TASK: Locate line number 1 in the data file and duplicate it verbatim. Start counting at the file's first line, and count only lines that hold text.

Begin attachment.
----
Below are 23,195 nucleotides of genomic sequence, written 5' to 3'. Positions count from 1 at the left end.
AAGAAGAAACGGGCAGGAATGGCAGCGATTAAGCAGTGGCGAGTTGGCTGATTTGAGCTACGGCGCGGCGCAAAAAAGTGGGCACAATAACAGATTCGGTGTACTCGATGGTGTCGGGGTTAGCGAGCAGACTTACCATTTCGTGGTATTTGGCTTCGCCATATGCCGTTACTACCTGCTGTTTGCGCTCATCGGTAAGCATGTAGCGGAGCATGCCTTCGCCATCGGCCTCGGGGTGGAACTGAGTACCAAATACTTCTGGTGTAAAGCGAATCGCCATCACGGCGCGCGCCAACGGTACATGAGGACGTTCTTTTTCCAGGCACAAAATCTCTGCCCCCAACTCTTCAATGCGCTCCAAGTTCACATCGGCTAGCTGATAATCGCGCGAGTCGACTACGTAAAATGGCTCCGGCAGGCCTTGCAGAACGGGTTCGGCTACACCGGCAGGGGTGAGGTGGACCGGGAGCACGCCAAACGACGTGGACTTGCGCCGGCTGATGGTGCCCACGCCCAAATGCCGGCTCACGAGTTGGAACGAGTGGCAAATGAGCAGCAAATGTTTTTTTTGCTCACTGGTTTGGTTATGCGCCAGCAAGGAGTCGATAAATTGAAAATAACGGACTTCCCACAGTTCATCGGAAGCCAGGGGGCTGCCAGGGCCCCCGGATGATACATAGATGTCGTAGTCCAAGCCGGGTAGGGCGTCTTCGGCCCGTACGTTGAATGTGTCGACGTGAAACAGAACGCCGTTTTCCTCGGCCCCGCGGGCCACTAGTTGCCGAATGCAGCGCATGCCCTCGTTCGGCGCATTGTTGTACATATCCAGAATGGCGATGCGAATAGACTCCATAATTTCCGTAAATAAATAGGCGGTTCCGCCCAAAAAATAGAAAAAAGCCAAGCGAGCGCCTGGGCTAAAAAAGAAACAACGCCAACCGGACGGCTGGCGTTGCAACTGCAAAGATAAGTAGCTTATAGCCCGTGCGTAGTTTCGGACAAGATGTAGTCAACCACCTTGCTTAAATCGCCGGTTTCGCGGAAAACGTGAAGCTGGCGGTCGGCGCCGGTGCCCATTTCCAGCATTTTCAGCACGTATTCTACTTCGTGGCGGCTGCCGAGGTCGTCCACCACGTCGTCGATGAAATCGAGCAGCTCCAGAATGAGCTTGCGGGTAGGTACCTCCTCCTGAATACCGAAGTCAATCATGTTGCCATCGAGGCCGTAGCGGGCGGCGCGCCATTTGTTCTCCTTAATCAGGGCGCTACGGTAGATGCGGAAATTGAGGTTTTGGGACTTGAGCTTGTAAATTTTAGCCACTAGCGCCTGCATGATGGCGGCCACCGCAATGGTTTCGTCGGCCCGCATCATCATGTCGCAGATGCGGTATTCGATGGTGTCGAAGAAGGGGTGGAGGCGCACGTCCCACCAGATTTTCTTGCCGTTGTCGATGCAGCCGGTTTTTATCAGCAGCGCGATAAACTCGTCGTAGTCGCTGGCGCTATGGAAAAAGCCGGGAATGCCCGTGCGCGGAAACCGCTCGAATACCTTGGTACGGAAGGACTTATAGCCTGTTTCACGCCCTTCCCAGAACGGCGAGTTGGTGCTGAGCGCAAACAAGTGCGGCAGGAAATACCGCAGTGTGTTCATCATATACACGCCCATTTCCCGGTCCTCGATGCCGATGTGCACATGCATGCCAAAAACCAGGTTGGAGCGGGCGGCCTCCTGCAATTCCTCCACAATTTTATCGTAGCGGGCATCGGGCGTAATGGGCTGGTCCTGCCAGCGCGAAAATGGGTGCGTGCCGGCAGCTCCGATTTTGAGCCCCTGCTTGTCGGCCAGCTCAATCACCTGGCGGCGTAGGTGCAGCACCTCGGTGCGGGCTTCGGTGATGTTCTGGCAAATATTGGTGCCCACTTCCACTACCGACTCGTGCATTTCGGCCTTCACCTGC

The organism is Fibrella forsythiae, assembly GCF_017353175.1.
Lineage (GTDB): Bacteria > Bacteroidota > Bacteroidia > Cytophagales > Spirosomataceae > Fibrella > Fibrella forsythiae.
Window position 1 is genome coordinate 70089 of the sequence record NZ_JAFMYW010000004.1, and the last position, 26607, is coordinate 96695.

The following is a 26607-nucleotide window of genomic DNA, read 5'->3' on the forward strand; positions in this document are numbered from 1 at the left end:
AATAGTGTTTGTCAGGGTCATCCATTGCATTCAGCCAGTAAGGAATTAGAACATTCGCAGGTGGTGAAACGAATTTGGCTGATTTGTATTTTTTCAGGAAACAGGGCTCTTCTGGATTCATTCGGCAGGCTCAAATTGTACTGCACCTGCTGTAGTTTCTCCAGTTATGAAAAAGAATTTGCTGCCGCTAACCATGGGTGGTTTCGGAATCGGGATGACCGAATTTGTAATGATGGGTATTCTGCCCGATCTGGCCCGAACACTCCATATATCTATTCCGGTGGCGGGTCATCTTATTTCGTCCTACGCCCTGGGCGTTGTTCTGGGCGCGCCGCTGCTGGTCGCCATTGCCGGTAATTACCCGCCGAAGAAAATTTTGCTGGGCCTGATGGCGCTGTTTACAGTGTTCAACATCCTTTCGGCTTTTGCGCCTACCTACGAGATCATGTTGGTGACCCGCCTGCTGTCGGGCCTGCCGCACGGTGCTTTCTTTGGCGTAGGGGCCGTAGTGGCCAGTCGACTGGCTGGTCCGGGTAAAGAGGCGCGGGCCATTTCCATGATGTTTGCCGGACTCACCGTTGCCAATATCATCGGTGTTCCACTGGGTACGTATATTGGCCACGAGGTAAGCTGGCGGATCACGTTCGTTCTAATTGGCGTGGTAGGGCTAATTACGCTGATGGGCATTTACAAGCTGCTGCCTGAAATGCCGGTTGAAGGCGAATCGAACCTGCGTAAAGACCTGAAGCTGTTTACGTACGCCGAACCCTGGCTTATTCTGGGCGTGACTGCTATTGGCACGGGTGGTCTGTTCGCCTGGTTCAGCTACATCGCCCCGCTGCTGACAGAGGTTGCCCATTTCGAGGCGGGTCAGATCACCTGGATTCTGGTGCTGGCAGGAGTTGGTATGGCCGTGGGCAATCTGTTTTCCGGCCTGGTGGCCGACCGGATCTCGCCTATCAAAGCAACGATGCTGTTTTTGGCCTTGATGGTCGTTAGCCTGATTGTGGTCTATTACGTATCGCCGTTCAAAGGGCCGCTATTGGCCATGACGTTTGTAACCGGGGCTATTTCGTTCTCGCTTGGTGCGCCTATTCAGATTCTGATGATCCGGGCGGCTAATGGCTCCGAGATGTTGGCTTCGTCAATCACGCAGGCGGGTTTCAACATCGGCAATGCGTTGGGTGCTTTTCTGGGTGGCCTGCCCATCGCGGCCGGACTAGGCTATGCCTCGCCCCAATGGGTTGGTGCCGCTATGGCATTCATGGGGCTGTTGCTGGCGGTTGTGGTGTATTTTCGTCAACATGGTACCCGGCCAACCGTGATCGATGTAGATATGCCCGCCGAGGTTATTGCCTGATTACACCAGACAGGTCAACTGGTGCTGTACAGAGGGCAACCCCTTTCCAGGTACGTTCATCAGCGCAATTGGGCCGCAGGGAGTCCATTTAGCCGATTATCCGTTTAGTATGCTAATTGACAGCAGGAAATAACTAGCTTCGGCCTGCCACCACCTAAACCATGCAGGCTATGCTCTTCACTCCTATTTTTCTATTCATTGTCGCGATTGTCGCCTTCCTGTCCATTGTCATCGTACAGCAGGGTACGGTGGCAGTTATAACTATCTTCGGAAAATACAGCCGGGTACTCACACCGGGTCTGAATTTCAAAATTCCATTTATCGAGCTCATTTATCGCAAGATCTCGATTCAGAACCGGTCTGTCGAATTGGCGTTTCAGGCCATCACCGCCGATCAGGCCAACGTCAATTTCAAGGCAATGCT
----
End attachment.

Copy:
Below are 23,195 nucleotides of genomic sequence, written 5' to 3'. Positions count from 1 at the left end.